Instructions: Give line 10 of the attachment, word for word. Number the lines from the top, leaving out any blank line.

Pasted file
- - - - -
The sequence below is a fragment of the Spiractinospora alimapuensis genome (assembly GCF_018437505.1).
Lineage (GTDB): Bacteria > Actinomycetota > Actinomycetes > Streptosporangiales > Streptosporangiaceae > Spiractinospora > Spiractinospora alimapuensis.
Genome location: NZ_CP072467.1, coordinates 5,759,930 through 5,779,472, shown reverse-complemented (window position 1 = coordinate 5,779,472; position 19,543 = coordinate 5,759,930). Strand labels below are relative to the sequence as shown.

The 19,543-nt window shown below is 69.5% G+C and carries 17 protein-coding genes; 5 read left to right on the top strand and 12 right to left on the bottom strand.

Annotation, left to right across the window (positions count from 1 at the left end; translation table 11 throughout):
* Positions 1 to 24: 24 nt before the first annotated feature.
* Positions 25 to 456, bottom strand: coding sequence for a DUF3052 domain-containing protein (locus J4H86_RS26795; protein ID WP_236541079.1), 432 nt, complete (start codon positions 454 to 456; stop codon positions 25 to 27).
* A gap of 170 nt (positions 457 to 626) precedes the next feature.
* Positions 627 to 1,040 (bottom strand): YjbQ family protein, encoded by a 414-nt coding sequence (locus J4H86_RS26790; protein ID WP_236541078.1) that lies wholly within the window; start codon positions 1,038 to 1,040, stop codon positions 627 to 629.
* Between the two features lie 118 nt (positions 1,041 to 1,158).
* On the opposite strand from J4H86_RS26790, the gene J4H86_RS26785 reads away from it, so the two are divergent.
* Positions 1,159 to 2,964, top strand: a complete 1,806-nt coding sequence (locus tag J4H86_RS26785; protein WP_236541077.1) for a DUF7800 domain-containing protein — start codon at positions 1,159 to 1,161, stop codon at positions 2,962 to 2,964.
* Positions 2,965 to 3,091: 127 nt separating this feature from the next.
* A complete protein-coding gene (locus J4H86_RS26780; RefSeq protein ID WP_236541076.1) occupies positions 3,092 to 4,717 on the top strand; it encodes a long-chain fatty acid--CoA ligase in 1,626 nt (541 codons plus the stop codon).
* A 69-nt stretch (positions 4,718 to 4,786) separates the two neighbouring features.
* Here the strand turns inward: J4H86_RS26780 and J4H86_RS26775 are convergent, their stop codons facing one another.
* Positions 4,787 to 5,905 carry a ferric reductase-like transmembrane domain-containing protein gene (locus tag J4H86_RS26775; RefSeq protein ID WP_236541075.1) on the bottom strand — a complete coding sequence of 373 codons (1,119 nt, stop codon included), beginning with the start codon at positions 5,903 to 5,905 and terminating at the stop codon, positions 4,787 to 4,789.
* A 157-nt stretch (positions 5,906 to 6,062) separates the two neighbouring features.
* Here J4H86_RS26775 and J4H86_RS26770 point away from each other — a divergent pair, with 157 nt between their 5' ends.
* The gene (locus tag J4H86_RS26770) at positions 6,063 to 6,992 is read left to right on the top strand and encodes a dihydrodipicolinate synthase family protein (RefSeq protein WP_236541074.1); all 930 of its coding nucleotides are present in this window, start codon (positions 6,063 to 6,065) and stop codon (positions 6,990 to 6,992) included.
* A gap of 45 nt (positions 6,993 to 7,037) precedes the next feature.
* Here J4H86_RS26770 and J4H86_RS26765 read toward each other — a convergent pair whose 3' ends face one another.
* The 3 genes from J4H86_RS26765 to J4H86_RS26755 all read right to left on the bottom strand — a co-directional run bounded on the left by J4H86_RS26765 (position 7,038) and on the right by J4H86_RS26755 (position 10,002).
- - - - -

* Between the two features lie 118 nt (positions 1,041 to 1,158).